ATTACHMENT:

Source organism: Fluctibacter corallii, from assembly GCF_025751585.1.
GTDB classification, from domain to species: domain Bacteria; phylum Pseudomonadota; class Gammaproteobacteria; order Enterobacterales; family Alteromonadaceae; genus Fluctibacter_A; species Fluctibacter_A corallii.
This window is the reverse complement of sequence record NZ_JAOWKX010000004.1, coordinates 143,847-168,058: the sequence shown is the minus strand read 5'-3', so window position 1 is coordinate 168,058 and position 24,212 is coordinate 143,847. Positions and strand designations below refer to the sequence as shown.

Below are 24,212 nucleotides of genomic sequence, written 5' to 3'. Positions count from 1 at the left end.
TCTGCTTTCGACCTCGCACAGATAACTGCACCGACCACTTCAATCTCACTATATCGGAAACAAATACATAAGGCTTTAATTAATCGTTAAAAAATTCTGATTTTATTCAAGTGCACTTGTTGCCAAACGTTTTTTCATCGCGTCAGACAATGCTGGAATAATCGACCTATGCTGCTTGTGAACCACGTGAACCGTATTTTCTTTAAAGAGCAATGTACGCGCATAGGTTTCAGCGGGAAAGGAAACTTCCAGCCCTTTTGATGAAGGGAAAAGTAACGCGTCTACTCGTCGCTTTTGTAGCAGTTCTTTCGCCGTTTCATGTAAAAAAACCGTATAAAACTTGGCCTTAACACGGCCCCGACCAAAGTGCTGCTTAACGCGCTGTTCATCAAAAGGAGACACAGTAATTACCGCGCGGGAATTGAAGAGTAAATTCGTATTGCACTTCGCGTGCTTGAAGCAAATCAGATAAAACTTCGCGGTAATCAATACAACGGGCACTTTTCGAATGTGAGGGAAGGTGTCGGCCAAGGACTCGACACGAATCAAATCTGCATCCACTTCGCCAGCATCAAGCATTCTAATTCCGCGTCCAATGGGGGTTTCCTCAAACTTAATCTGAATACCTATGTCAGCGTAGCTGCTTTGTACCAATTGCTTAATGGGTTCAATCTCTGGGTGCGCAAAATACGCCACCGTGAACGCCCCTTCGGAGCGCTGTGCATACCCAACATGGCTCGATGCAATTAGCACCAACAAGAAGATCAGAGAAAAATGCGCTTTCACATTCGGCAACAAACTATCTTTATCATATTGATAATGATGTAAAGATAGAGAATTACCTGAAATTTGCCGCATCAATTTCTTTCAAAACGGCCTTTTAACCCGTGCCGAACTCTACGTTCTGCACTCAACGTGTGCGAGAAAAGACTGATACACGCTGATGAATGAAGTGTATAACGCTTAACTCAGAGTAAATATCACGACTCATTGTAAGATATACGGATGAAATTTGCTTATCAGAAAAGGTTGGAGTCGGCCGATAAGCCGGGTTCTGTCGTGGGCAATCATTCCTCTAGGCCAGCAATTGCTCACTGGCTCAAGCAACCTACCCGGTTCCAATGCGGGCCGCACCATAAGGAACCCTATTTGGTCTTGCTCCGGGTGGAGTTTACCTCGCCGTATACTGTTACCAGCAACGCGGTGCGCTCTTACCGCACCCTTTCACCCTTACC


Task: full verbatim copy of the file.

Source organism: Fluctibacter corallii, from assembly GCF_025751585.1.
GTDB classification, from domain to species: domain Bacteria; phylum Pseudomonadota; class Gammaproteobacteria; order Enterobacterales; family Alteromonadaceae; genus Fluctibacter_A; species Fluctibacter_A corallii.
This window is the reverse complement of sequence record NZ_JAOWKX010000004.1, coordinates 143,847-168,058: the sequence shown is the minus strand read 5'-3', so window position 1 is coordinate 168,058 and position 24,212 is coordinate 143,847. Positions and strand designations below refer to the sequence as shown.

Below are 24,212 nucleotides of genomic sequence, written 5' to 3'. Positions count from 1 at the left end.
TCTGCTTTCGACCTCGCACAGATAACTGCACCGACCACTTCAATCTCACTATATCGGAAACAAATACATAAGGCTTTAATTAATCGTTAAAAAATTCTGATTTTATTCAAGTGCACTTGTTGCCAAACGTTTTTTCATCGCGTCAGACAATGCTGGAATAATCGACCTATGCTGCTTGTGAACCACGTGAACCGTATTTTCTTTAAAGAGCAATGTACGCGCATAGGTTTCAGCGGGAAAGGAAACTTCCAGCCCTTTTGATGAAGGGAAAAGTAACGCGTCTACTCGTCGCTTTTGTAGCAGTTCTTTCGCCGTTTCATGTAAAAAAACCGTATAAAACTTGGCCTTAACACGGCCCCGACCAAAGTGCTGCTTAACGCGCTGTTCATCAAAAGGAGACACAGTAATTACCGCGCGGGAATTGAAGAGTAAATTCGTATTGCACTTCGCGTGCTTGAAGCAAATCAGATAAAACTTCGCGGTAATCAATACAACGGGCACTTTTCGAATGTGAGGGAAGGTGTCGGCCAAGGACTCGACACGAATCAAATCTGCATCCACTTCGCCAGCATCAAGCATTCTAATTCCGCGTCCAATGGGGGTTTCCTCAAACTTAATCTGAATACCTATGTCAGCGTAGCTGCTTTGTACCAATTGCTTAATGGGTTCAATCTCTGGGTGCGCAAAATACGCCACCGTGAACGCCCCTTCGGAGCGCTGTGCATACCCAACATGGCTCGATGCAATTAGCACCAACAAGAAGATCAGAGAAAAATGCGCTTTCACATTCGGCAACAAACTATCTTTATCATATTGATAATGATGTAAAGATAGAGAATTACCTGAAATTTGCCGCATCAATTTCTTTCAAAACGGCCTTTTAACCCGTGCCGAACTCTACGTTCTGCACTCAACGTGTGCGAGAAAAGACTGATACACGCTGATGAATGAAGTGTATAACGCTTAACTCAGAGTAAATATCACGACTCATTGTAAGATATACGGATGAAATTTGCTTATCAGAAAAGGTTGGAGTCGGCCGATAAGCCGGGTTCTGTCGTGGGCAATCATTCCTCTAGGCCAGCAATTGCTCACTGGCTCAAGCAACCTACCCGGTTCCAATGCGGGCCGCACCATAAGGAACCCTATTTGGTCTTGCTCCGGGTGGAGTTTACCTCGCCGTATACTGTTACCAGCAACGCGGTGCGCTCTTACCGCACCCTTTCACCCTTACC